September 17, 2018, by Kathryn Steenson
Reaping What You Sow
Autumn is harvest time, and there has been much in the news about how the heatwave of summer 2018 has affected arable farming. Wheat harvests came early, but salad crops suffered from the lack of water. We are better protected from food shortages and weather anomalies than our ancestors, but the weather still has a huge impact on this vital aspect of the economy.
Agriculture has always been an important industry in the United Kingdom, with arable and horticultural (i.e. crop) farming employing hundreds of thousands of people. It uses 20% of the UK’s total land mass, but is particularly concentrated in the East and East Midlands.
This account of receipts and expenditure on Higgenslane Farm is for the year up to Lady Day 1737 is from an estate account and rental for the manor of Dracklow and Rudheath, Cheshire. It includes entries for rents, expenditure on seed, ploughing and sowing, fencing, mowing and haymaking, rates, tithes, and workmen’s wages. Lady Day, 25th March, was New Year’s Day until Britain adopted the Gregorian calendar in 1752. This is why the British tax year starts on the 6th April (i.e. Lady Day plus the two weeks ‘lost’ when the calendars changed).
Agriculture suffered a depression in the inter-war years due to the impact of World War One on the economy, as prices rose and wages fell. For the first time, the majority of British millionaires were not landowning aristocrats but businessmen and investors.
This printed table of currency, weights and measures is from the inside cover of a memoranda book for a farm in the Stragglethorpe, Holme Pierrepont and Cotgrave area, Nottinghamshire. It was intended to be a handy reference guide, and with the baffling array of units of measurements it is easy to see why even the most adept tradesman or farmer might need prompting. The barley corn – literally the length of three grains of barley, approximately 1/3 of an inch or 0.8cm – was still a fundamental unit of measurement in 1814 but today survives mainly as the basis for shoe sizes in English-speaking countries. Also, note the multiplication tables peeking out from under the old library label, for those who never quite managed to learn their times tables by heart. The volume was used as a journal of agricultural activities. From internal evidence, the farm was a sheep farm, and it also produced the arable crops barley, corn, wheat, oats, grass, hay, turnips, swedes, potatoes and beans, many of which were probably grown for fodder.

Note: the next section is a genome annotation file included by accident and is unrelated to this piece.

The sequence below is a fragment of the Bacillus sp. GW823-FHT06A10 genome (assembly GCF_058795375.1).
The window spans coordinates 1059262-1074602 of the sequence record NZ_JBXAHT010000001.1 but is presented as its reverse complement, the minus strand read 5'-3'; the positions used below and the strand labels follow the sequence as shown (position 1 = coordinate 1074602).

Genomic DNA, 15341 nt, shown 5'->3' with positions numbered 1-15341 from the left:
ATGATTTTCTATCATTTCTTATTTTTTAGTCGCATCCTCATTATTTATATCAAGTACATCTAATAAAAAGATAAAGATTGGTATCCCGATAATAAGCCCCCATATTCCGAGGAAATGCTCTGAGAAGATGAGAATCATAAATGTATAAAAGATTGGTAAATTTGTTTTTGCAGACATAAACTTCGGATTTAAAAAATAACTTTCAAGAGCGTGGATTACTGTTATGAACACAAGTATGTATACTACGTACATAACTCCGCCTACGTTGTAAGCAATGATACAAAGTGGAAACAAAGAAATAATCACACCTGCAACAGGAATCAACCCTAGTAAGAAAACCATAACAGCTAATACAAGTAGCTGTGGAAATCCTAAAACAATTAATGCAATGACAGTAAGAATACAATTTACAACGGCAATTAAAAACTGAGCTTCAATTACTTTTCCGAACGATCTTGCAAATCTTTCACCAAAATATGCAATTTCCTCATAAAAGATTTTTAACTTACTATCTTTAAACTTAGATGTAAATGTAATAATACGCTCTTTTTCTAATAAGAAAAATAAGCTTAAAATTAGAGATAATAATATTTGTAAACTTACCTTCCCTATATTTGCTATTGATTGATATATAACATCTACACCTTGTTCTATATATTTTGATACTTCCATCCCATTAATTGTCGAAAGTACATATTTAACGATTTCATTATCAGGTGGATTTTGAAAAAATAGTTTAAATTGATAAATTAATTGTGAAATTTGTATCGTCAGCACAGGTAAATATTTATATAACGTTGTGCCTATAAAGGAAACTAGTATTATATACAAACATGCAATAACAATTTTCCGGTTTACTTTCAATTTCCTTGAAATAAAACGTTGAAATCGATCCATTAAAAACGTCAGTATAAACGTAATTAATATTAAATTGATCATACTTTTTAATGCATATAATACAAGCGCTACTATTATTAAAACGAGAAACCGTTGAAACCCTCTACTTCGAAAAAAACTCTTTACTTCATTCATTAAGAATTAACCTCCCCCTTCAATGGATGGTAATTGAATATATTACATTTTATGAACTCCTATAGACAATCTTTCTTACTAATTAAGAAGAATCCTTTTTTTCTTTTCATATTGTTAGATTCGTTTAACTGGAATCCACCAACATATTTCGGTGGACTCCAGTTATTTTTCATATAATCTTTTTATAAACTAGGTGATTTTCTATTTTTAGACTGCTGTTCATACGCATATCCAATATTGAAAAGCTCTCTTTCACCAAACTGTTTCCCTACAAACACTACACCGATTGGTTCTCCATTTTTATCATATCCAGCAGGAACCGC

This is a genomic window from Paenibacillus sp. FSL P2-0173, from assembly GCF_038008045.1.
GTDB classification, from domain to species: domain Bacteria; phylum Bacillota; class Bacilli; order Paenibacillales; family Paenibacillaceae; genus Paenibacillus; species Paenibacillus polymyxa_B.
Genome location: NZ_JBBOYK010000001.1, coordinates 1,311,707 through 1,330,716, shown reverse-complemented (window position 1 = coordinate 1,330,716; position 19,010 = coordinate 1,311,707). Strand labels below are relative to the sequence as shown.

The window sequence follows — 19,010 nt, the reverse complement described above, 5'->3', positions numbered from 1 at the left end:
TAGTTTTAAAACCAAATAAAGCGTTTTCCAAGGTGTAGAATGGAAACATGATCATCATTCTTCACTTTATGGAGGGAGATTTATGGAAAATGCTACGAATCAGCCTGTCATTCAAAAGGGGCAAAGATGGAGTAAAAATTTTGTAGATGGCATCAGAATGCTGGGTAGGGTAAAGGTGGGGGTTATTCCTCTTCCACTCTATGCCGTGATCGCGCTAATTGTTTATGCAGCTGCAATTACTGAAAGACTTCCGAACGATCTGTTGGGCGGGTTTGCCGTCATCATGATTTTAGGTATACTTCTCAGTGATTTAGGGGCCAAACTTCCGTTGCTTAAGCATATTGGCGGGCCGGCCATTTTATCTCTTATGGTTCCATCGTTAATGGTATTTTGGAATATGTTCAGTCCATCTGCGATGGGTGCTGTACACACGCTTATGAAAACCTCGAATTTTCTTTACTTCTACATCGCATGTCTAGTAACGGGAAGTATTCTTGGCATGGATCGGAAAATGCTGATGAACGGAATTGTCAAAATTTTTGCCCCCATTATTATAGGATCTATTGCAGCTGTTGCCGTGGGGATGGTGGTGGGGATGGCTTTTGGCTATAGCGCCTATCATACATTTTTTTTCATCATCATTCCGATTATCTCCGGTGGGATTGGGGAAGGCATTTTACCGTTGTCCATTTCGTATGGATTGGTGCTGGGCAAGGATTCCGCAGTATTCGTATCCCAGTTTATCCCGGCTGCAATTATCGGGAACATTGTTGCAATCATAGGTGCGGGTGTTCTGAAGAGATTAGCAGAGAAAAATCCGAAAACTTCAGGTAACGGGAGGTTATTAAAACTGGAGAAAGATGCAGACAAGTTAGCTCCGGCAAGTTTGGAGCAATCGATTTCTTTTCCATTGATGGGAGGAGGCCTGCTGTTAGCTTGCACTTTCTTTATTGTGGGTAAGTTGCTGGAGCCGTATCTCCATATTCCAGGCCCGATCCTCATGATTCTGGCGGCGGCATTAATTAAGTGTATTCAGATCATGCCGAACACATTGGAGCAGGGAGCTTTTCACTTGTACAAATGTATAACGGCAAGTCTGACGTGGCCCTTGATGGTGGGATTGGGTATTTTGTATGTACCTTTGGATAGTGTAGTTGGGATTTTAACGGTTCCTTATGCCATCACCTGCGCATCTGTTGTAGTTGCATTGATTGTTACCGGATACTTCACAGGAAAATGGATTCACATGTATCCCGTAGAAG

These illustrations show how the soil is turned over in a regular unbroken furrow, a crested unbroken furrow, and a wide broken furrow. In the Middle Ages, an acre was the area of land that could be ploughed in one day by a yoke of oxen, and thus varied depending on the landscape. Later it was standardised to 1/640 square mile. As it only ceased to be a standard unit of measurement in the UK in 1995, the vast majority of historical land records will refer to land in acres.
There are very few images in books from the 17th century, as the printing technology available made it a tricky and time-consuming process. Title pages were the exception, and this one shows ten agricultural illustrations relating to planting, harvesting and animal care. Many books, guides and manuals were published intended to provide advice, although the farming techniques and equipment was still quite primitive. They proved very popular, as the majority of the population was employed in agriculture, and would be until the Industrial Revolution.
Agricultural labour was hard manual labour until mechanisation became widespread in the 20th century. This volume combines descriptions of the weather, the insects, birds and wildlife to be seen, and the farmers’ tasks, with poetry. Wheat, as is being harvested in the image, was and remains the most widely grown and most valuable crop in the UK, with just over 13.2 million metric tons produced in 2012.
Crop rotation is important to help the soil recover after the harvest and to avoid a build-up of disease. Many 19th century farmers adopted a four-field system of rotation (wheat, turnips, barley, then clover). One such proponent was William Cavendish-Scott-Bentinck, 4th Duke of Portland (1768-1854) who took a great interest in agricultural innovation on his vast estates. He advocated growing turnips instead of leaving land fallow for a year, claiming that almost twice as much barley was produced the next year.
The University of Nottingham and its predecessor colleges have taught agriculture and farming since the 1890s. Amongst this group inspecting potatoes is Nora McDermott, lecturer at School of Agriculture. She was dubbed the ‘Potato Queen’ for her extensive knowledge of potatoes.
The examples come from documents and rare books held by Manuscripts & Special Collections at The University of Nottingham. Our collections relate to the University and the wider East Midlands, including businesses. For more information visit nottingham.ac.uk/mss, follow us @mssUniNott or read our newsletter Discover.